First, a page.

Denton: Davis Impressive in Return, Still Playing Physical
ORLANDO – Glen ``Big Baby’’ Davis has played one way his whole career – much like a big bull stumbling around a china shop – so he knew when he returned to action Monday night following a three-plus-week layoff he couldn’t hold back or shy away from contact.
By John Denton
January 15, 2013
So just 74 seconds after entering Monday’s game in Washington there was Davis, eagerly standing in front of the 6-foot-9, 275-pound Kevin Seraphin and drawing a charge that put him on the floor. And later in the third quarter, when Seraphin whacked Davis across the arms hard enough to pull his healing left shoulder behind his head, the Magic’s gritty power forward didn’t dare rub it or show any sign of being injured.
In Davis’ mind, Monday’s return after missing three-plus weeks and 11 games with a dislocated shoulder was more about playing his usual brand of hard-nosed basketball than anything else. After all, his hard-charging, floor-pounding style is what has made him a success this season and a NBA force the past six seasons.
``I can’t change and playing hard is the only way that I can afford to play out there,’’ said Davis, who had a large icepack strapped to shoulder following Monday’s loss in Washington. ``I’ve just got to take it one day at a time and think without thinking.’’
After clearing Monday’s hurdle and playing exceptionally well in his 17 minutes on the floor, Davis’ role is expected to grow on Wednesday night when the Magic host the Indiana Pacers at the Amway Center. It will be Orlando’s first game at home following a nine-day road trip that saw them play games on both the West and East coasts.
When Davis went down clutching his shoulder on Dec. 19 the Magic were riding a four-game winning streak and within one win of a .500 record. But without their emotional leader and grittiest defender in the middle, the Magic struggled and lost the next 10 games.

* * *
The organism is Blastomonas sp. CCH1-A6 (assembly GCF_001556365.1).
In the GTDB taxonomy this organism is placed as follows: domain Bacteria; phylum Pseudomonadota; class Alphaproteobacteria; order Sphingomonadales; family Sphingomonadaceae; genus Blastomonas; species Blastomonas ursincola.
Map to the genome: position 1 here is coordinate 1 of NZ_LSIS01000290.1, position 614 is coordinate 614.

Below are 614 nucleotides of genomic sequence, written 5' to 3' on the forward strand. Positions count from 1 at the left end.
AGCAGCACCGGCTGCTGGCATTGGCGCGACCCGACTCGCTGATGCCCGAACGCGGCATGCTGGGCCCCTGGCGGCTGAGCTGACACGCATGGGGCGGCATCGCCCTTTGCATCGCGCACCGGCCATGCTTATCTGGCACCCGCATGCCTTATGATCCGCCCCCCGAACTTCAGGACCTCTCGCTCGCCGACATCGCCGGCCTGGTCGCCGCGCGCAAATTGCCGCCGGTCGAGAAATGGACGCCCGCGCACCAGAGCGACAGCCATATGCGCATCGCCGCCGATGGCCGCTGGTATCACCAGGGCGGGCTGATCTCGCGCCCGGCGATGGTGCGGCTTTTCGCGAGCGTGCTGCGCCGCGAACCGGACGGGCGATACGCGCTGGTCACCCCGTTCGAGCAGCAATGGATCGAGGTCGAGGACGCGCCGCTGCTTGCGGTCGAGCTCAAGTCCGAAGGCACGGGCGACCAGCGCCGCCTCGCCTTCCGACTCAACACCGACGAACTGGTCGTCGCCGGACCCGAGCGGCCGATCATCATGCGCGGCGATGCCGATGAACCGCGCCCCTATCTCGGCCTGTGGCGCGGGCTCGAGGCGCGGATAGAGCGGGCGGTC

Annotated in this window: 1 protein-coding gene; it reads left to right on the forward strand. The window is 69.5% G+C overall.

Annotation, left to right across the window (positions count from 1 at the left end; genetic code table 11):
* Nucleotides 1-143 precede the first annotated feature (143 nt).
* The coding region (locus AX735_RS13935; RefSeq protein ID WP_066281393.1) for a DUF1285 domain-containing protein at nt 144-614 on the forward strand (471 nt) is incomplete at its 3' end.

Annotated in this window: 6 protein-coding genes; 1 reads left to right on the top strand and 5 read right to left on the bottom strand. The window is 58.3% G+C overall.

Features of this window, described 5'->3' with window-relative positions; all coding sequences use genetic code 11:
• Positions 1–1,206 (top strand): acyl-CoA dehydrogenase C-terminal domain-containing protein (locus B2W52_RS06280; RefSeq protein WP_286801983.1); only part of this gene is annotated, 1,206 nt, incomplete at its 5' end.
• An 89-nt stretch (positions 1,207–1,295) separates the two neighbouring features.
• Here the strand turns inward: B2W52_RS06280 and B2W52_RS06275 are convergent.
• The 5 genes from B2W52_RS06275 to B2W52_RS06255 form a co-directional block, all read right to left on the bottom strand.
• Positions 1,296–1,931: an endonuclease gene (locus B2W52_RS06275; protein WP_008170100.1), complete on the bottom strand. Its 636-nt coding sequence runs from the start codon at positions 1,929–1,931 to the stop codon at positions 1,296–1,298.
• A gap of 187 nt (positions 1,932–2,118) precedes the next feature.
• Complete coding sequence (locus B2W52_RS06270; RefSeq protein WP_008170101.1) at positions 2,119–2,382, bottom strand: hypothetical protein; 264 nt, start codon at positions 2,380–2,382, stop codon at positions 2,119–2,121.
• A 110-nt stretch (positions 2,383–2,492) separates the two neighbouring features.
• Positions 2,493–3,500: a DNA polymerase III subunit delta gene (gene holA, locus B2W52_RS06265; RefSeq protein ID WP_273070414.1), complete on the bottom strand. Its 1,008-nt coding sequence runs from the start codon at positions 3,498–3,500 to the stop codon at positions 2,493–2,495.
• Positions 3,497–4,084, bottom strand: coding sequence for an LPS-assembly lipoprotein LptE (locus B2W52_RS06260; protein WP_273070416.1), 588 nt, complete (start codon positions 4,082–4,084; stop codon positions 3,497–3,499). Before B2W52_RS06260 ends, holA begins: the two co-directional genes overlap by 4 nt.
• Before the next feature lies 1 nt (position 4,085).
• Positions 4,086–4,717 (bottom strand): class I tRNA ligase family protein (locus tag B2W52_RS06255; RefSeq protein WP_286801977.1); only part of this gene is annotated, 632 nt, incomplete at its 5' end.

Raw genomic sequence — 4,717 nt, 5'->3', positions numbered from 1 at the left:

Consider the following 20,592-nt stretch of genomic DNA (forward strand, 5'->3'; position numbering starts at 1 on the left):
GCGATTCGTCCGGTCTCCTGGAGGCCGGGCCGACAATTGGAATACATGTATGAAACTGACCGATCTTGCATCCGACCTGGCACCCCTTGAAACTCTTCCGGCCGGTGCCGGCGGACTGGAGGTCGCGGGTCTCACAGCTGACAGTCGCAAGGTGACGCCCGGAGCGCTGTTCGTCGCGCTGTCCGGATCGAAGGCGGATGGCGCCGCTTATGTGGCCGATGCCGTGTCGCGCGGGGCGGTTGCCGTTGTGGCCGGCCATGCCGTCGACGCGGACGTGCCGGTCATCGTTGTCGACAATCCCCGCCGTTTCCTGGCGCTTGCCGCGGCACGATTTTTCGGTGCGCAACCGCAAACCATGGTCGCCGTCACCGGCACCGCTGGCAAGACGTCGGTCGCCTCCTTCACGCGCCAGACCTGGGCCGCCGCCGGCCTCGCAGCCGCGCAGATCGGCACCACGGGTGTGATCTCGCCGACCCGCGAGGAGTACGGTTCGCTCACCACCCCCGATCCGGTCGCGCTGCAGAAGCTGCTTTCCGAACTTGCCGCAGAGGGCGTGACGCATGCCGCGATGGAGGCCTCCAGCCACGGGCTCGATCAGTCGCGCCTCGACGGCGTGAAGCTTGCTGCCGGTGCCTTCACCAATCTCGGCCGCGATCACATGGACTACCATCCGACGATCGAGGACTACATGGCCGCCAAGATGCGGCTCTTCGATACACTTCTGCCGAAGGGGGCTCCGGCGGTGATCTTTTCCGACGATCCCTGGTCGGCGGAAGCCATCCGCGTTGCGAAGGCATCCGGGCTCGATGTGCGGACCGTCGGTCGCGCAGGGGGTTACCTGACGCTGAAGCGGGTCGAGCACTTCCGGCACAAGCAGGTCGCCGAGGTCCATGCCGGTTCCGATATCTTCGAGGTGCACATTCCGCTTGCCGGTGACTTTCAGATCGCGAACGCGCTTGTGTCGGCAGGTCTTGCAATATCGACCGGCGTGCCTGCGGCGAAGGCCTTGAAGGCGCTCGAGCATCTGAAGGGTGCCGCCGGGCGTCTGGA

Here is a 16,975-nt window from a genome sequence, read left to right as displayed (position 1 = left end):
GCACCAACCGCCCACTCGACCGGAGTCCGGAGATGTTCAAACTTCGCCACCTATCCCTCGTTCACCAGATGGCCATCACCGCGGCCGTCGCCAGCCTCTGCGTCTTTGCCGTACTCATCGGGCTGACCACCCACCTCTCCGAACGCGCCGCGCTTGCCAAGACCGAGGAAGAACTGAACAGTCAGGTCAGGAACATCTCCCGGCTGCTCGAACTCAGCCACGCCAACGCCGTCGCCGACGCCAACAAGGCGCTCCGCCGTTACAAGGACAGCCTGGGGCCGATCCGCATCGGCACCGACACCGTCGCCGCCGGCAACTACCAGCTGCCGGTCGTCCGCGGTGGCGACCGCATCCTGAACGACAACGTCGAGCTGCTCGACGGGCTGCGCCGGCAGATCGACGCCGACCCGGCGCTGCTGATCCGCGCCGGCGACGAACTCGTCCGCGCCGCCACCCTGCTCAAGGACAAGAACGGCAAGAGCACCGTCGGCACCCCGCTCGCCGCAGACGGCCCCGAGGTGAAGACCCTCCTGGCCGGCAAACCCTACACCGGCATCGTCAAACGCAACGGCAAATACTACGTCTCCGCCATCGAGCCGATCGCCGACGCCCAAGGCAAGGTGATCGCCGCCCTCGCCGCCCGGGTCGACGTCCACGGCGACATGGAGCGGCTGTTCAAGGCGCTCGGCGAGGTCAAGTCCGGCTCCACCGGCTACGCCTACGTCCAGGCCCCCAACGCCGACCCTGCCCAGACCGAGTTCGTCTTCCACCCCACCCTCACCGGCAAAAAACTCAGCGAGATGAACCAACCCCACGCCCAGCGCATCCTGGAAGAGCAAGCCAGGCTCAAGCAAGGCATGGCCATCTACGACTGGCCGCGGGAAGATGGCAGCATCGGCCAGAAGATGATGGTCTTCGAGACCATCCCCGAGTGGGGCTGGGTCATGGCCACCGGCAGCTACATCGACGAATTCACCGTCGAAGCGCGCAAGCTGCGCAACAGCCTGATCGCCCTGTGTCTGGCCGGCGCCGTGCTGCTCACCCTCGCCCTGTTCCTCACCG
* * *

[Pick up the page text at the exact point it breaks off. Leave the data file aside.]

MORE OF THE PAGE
Orlando snapped that unsightly skid on Saturday in Los Angeles with an impressive defeat of the Clippers. And the team hoped that Monday’s return of Davis and reserve point guard E’Twaun Moore (sprained left elbow) would give the road-weary team a jolt of energy.
That wasn’t the case, but it was of no fault of Davis, who drilled six of eight shots and scored 13 points in short, controlled bursts of playing time. The big man scored on a tough post up in the lane, twice drove to the rim, confidently stroked jump shots and withstood a couple of hard hits by Seraphin.
Now, Magic head coach Jacque Vaughn is ready to give Davis more minutes and more reign in hopes that he can help turn around an Orlando defense that was ranked in the NBA’s top 10 before the rugged power forward was injured.
``Well, you know me, I’m going to be cautious with it, but at the same time, he kind of showed me that he’s ready to take on some more minutes,’’ said Vaughn, who used Davis off the bench on Monday but could conceivably start him on Wednesday. ``We’ll see how he feels (Monday night) and (Tuesday).’’
Wednesday’s game will be the first against Indiana since last spring when the Magic were beaten in the first round of the playoffs by the Pacers. In large part behind the play of Davis, the Magic stunned the heavily favored Pacers in Game 1 of that series.
Indiana proceeded to win the next four games and the series, but the stretch of hard-fought games was an awakening of sorts for Davis.
After signing a free-agent deal with the Magic in December of 2011, Davis struggled most of last season while playing behind former Orlando power forward Ryan Anderson. But injuries allowed Davis more playing time down the stretch and put him in a primary position in the playoffs.
Despite giving away some six inches in height to Indiana center Roy Hibbert, Davis still averaged 19 points and 9.2 rebounds in the playoffs against the Pacers. In that series, he had impressive double-doubles in Games 1, 2 and 4 and poured in 22 points in Game 3.
That performance set the stage for this season when Davis was named team captain and played like a leader early in the year. He opened the season with 29 points in a win against Denver, and weeks later, he had a 14-rebound effort versus Detroit.
Despite missing three weeks with the injury, Davis has enjoyed the finest season of his six-year career while averaging 15.9 points and 7.7 rebounds (both career highs).
The shoulder injury – which happened when Washington’s Emeka Okafor chopped him across the arms and jarred his shoulder late in the game on Dec. 19 – knocked him for a mental loop. He ached to be back with his teammates, and admitted that he struggled watching games on television and would instead drive around in his car while listening on the radio.
Getting through Monday’s first game was a major accomplishment, Davis said. He stressed that he was determined to play the game the same way he always has – with a reckless abandon with little fear of injury.
``It’s always good to get confidence especially when you come off an injury,’’ Davis said. ``I told myself that there was no need to go out there and hold your shoulder or nurture it out there. I’m out here to play and not to play with just one hand.’’
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